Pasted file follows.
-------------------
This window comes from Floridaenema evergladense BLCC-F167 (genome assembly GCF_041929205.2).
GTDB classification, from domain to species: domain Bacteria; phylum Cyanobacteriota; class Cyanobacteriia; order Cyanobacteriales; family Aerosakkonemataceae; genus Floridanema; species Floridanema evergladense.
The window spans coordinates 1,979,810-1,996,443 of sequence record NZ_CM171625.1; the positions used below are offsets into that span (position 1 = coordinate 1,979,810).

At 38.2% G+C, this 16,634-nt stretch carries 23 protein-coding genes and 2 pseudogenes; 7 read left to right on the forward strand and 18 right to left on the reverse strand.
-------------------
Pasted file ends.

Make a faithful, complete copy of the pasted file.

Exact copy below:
This window comes from Floridaenema evergladense BLCC-F167 (genome assembly GCF_041929205.2).
GTDB classification, from domain to species: domain Bacteria; phylum Cyanobacteriota; class Cyanobacteriia; order Cyanobacteriales; family Aerosakkonemataceae; genus Floridanema; species Floridanema evergladense.
The window spans coordinates 1,979,810-1,996,443 of sequence record NZ_CM171625.1; the positions used below are offsets into that span (position 1 = coordinate 1,979,810).

At 38.2% G+C, this 16,634-nt stretch carries 23 protein-coding genes and 2 pseudogenes; 7 read left to right on the forward strand and 18 right to left on the reverse strand.